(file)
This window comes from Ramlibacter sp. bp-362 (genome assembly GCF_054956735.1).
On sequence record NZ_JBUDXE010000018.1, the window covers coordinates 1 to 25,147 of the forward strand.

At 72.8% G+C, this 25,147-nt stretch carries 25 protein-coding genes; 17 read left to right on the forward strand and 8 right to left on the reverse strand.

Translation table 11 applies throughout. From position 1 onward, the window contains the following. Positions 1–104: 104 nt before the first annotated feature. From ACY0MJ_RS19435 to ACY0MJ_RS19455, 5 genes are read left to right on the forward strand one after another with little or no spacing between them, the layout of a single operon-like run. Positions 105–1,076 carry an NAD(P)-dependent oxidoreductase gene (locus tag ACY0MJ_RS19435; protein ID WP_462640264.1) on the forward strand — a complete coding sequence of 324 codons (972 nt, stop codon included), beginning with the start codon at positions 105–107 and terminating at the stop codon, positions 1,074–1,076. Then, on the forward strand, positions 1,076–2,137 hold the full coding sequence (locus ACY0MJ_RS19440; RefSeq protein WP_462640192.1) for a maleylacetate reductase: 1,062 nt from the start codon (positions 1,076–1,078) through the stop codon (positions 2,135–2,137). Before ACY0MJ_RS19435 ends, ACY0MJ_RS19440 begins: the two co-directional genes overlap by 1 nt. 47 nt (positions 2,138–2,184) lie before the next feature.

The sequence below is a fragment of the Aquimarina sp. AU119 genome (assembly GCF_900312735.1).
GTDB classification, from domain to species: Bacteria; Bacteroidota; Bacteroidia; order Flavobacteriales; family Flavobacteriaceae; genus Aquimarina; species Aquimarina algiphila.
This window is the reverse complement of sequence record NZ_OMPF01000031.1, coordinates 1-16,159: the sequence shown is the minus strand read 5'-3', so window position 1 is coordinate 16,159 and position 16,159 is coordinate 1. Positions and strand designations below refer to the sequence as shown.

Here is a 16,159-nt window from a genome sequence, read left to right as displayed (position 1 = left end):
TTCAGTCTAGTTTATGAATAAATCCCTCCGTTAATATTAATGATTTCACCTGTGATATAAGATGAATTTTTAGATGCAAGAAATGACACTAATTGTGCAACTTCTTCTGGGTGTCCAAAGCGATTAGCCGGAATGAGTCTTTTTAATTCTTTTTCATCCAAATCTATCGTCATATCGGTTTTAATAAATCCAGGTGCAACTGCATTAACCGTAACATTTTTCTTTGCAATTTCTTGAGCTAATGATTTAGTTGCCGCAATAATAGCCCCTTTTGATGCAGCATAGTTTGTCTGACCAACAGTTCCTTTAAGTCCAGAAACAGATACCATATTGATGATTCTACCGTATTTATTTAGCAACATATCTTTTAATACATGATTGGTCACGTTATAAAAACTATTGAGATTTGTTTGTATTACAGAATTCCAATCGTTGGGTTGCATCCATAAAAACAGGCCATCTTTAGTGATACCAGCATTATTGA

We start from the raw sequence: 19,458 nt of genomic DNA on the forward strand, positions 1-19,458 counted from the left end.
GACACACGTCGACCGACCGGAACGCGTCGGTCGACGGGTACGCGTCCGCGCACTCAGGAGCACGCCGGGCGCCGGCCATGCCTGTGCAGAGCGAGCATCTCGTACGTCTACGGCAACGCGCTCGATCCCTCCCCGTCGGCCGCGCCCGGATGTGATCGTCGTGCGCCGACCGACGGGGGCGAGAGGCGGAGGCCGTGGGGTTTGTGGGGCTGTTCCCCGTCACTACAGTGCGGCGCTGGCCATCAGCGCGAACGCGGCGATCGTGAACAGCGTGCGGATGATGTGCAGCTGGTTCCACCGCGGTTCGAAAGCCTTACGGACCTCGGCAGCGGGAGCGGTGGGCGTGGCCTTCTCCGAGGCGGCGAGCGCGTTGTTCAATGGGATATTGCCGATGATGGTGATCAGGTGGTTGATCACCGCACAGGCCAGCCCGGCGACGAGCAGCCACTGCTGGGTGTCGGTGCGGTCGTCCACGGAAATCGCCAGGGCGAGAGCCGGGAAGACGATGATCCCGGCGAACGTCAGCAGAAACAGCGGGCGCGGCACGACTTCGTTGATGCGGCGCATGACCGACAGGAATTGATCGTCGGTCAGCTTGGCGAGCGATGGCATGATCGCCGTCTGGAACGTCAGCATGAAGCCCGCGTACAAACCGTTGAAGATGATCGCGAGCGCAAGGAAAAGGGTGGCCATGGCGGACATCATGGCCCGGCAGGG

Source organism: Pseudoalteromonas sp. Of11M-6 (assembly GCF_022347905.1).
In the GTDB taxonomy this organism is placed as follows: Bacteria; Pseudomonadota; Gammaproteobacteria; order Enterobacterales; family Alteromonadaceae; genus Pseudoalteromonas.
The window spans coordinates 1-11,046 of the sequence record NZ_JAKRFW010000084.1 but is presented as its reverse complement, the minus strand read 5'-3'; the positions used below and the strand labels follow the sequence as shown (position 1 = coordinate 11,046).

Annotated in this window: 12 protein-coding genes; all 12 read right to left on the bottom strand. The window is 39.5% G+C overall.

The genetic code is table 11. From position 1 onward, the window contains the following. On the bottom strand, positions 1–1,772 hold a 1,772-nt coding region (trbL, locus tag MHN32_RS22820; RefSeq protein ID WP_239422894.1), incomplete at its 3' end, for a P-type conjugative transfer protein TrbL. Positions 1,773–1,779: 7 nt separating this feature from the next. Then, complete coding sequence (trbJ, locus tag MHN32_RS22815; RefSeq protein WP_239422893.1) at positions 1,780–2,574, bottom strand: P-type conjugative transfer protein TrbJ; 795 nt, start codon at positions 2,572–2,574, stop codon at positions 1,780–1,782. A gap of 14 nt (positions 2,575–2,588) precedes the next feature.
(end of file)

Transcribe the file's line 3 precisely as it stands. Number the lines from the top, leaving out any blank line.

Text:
At 72.8% G+C, this 25,147-nt stretch carries 25 protein-coding genes; 17 read left to right on the forward strand and 8 right to left on the reverse strand.